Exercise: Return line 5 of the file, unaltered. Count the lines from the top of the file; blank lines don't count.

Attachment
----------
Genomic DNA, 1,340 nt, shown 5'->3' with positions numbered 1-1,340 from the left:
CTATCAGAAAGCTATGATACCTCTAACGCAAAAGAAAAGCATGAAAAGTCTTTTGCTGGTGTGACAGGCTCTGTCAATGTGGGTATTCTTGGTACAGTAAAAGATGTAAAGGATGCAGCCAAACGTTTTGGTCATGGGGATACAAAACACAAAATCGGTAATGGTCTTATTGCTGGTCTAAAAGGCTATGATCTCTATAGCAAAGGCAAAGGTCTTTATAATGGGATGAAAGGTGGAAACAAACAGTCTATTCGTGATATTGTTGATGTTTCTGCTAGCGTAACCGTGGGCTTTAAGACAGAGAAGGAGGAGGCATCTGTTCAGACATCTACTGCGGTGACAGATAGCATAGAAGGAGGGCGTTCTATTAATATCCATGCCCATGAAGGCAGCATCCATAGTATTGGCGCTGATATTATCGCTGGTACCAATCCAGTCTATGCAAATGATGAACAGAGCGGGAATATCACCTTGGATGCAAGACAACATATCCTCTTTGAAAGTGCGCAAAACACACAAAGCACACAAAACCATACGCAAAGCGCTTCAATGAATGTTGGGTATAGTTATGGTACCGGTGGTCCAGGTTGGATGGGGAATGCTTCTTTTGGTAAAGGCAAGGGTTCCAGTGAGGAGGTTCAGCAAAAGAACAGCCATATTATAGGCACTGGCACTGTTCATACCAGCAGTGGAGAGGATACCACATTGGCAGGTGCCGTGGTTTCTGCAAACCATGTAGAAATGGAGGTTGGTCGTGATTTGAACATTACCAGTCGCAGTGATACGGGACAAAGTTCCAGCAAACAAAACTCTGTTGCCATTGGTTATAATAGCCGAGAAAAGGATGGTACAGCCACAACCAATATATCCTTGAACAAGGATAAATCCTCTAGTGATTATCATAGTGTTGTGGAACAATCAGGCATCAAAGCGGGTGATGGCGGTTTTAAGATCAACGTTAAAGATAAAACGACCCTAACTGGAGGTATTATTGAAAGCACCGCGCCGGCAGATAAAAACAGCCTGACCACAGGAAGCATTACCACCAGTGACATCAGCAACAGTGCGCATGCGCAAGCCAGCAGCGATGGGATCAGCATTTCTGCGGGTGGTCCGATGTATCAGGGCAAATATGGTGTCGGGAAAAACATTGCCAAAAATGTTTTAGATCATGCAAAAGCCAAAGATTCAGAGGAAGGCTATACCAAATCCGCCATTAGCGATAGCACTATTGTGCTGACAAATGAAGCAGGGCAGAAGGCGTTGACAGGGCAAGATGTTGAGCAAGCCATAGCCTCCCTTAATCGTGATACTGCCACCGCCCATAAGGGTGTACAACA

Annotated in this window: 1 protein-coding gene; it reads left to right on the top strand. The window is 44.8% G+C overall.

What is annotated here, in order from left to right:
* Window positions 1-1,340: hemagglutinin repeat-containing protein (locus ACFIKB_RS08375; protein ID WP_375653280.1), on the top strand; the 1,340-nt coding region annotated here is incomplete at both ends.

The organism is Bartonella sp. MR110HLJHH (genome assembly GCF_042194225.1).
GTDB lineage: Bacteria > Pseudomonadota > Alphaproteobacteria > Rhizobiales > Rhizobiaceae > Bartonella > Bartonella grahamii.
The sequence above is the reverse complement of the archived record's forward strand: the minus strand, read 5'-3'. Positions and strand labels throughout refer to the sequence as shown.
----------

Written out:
* Window positions 1-1,340: hemagglutinin repeat-containing protein (locus ACFIKB_RS08375; protein ID WP_375653280.1), on the top strand; the 1,340-nt coding region annotated here is incomplete at both ends.